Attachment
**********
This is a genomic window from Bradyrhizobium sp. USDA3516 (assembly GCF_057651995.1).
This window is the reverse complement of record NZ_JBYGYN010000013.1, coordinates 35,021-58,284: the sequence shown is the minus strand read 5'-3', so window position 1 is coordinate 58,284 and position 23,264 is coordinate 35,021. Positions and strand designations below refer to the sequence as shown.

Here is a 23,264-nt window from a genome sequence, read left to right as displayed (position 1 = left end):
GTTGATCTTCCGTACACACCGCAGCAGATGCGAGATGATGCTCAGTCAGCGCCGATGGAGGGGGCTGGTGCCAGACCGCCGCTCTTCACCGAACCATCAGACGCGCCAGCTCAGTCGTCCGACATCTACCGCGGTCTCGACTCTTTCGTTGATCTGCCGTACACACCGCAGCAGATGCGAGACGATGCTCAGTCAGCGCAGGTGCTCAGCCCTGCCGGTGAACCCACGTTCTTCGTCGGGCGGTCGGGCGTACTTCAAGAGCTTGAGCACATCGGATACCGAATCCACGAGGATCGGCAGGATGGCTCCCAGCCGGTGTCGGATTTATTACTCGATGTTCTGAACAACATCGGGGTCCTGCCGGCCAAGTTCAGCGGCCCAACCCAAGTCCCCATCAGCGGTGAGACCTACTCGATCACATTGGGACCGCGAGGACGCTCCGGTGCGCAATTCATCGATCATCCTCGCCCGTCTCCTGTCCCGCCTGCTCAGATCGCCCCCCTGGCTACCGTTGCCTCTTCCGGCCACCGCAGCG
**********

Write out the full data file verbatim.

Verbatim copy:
This is a genomic window from Bradyrhizobium sp. USDA3516 (assembly GCF_057651995.1).
This window is the reverse complement of record NZ_JBYGYN010000013.1, coordinates 35,021-58,284: the sequence shown is the minus strand read 5'-3', so window position 1 is coordinate 58,284 and position 23,264 is coordinate 35,021. Positions and strand designations below refer to the sequence as shown.

Here is a 23,264-nt window from a genome sequence, read left to right as displayed (position 1 = left end):
GTTGATCTTCCGTACACACCGCAGCAGATGCGAGATGATGCTCAGTCAGCGCCGATGGAGGGGGCTGGTGCCAGACCGCCGCTCTTCACCGAACCATCAGACGCGCCAGCTCAGTCGTCCGACATCTACCGCGGTCTCGACTCTTTCGTTGATCTGCCGTACACACCGCAGCAGATGCGAGACGATGCTCAGTCAGCGCAGGTGCTCAGCCCTGCCGGTGAACCCACGTTCTTCGTCGGGCGGTCGGGCGTACTTCAAGAGCTTGAGCACATCGGATACCGAATCCACGAGGATCGGCAGGATGGCTCCCAGCCGGTGTCGGATTTATTACTCGATGTTCTGAACAACATCGGGGTCCTGCCGGCCAAGTTCAGCGGCCCAACCCAAGTCCCCATCAGCGGTGAGACCTACTCGATCACATTGGGACCGCGAGGACGCTCCGGTGCGCAATTCATCGATCATCCTCGCCCGTCTCCTGTCCCGCCTGCTCAGATCGCCCCCCTGGCTACCGTTGCCTCTTCCGGCCACCGCAGCG